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|Armament:||four 20mm cannons:|
|No. of Engines:||1|
|Powerplant:||General Electric J73-GE-3E|
|Max Speed:||692 Mph|
The United States Air Force’s first swept wing fighter, the North American F-86 Sabre, became an aviation legend in the hands of skilled US pilots in the hotly contested skies of “MiG Alley” during the Korean War.
Designed late in the World War 2 the first prototype F-86s did not fly until 1947 allowing the US design team to take advantage of captured German technical data relating to the advantages of swept wing designs in high-speed jet fighters. Powered with a General Electric J47 turbojet and armed with six .50 caliber machine guns the F-86 Sabre entered USAF service in 1949.
When war broke out on the Korean peninsula, F-86 Sabres were rushed to the Far East after older-model US fighters proved no match for the nimble MiG-15s of the communist forces. By the end of the conflict, USAF Sabres were credited with the destruction of 792 MiG-15s for the loss of 78 F-86s, an astonishing ten to one success rate. Later, after the fall of the Soviet Union when records became available, the rate was revised to a still respectable 1.8 to 1 by 2008 Rand Corporation study "Air Combat Past, Present and Future."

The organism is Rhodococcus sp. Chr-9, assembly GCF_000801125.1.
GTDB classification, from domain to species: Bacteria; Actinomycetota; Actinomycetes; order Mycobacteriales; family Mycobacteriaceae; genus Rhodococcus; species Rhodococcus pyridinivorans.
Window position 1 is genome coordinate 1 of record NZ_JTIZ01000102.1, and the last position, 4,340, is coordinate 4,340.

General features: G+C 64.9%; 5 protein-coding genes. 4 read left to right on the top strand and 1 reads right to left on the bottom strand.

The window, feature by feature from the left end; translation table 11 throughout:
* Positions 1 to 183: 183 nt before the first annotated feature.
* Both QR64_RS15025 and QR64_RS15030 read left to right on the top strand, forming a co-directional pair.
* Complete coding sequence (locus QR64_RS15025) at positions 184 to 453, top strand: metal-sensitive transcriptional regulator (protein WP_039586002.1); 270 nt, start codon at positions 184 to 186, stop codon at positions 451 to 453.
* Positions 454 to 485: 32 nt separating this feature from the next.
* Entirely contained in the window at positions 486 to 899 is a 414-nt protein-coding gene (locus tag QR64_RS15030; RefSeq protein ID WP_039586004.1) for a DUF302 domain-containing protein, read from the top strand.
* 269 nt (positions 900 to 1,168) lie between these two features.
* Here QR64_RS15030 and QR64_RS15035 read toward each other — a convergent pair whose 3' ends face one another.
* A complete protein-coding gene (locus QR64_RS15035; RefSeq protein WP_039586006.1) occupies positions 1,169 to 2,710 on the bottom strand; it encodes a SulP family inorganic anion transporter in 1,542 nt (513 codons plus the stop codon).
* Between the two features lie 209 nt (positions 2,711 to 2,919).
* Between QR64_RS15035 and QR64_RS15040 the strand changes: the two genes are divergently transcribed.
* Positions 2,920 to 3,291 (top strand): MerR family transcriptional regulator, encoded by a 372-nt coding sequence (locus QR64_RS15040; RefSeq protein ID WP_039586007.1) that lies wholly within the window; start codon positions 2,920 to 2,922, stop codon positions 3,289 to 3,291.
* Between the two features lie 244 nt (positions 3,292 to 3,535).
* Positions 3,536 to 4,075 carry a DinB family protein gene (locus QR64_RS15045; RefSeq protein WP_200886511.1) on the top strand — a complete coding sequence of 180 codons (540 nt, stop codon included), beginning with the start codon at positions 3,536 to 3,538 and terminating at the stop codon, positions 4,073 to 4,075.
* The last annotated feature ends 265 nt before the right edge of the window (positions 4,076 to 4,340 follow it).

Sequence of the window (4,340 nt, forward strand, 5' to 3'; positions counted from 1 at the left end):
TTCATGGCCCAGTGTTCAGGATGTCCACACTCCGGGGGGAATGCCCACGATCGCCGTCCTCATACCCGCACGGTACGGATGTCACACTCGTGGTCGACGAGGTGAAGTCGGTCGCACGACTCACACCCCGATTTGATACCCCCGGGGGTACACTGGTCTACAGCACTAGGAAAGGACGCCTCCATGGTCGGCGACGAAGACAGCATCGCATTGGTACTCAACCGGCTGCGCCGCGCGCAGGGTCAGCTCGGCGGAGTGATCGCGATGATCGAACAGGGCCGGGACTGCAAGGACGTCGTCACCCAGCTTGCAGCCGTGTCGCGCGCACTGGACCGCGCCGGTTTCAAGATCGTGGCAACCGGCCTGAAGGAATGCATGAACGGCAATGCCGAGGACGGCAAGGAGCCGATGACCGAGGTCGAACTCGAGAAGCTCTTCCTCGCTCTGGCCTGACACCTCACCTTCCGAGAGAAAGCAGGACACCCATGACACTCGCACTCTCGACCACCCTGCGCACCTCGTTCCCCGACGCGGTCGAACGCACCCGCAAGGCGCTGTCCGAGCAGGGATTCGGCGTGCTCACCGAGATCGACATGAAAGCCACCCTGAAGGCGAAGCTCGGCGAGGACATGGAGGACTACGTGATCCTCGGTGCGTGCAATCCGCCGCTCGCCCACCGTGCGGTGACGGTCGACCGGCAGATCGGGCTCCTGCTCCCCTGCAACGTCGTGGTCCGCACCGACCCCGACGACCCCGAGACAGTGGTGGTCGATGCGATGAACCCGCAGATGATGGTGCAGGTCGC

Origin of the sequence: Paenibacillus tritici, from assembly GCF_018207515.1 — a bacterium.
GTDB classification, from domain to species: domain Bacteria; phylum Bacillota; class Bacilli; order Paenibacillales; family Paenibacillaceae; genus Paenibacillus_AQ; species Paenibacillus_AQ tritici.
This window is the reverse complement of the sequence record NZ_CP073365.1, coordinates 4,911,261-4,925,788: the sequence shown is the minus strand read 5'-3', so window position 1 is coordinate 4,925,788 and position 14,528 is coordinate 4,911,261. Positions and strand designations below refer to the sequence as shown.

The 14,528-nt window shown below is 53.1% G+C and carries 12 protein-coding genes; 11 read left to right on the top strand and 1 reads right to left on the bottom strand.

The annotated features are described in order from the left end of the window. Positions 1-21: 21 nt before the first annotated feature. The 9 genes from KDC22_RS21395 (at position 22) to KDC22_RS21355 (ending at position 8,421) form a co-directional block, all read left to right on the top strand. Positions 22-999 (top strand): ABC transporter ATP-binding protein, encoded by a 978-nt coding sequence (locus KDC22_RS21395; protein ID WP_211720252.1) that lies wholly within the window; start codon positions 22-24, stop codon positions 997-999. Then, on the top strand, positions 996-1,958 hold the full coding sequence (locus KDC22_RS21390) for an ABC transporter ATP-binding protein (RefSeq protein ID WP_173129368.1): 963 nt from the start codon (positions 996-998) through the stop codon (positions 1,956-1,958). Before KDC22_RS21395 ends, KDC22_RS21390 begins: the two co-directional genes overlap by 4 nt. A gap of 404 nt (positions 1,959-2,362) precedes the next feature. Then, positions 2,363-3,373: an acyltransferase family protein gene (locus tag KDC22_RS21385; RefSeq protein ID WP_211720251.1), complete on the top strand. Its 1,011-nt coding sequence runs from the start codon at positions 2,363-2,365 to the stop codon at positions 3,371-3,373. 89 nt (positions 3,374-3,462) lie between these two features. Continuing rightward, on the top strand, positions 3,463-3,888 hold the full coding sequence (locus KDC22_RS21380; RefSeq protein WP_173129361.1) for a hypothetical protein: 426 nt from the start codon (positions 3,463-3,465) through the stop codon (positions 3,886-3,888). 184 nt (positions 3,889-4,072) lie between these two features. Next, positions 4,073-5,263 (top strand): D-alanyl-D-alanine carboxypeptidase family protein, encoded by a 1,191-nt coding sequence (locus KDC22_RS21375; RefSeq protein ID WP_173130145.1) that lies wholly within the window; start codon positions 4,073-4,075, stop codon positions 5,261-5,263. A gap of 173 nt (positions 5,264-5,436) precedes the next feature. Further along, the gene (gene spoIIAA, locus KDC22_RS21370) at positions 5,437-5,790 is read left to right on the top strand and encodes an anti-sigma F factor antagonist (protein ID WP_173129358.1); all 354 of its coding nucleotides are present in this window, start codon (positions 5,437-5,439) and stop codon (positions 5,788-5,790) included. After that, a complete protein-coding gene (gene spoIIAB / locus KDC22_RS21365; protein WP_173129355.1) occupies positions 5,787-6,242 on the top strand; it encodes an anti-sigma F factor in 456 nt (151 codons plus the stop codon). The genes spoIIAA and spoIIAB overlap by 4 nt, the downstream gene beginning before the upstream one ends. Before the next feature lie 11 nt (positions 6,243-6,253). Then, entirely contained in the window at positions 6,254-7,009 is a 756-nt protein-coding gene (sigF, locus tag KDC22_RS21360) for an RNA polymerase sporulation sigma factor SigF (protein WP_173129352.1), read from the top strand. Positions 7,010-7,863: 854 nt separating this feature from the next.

With 7,800 F-86 aircraft manufactured between 1949 and 1956, and an additional 1,815 built in Canada and Australia for a total of 9,615 the F-86 was by far the most produced western bloc fighter of all time.
The museum’s F-86H serial number 53-1304 (on loan from the USAF) was manufactured by North American Aviation, Columbus Ohio and delivered to the Air Force on April 8, 1955. Armed with the four powerful 20mm cannons the “H” model 53-1304 wears the bright orange livery of its first assignment in April of 1955, the 413th Fighter Day Group, Tactical Air Command, George Air Force Base California. This aircraft is on loan from the NMUSAF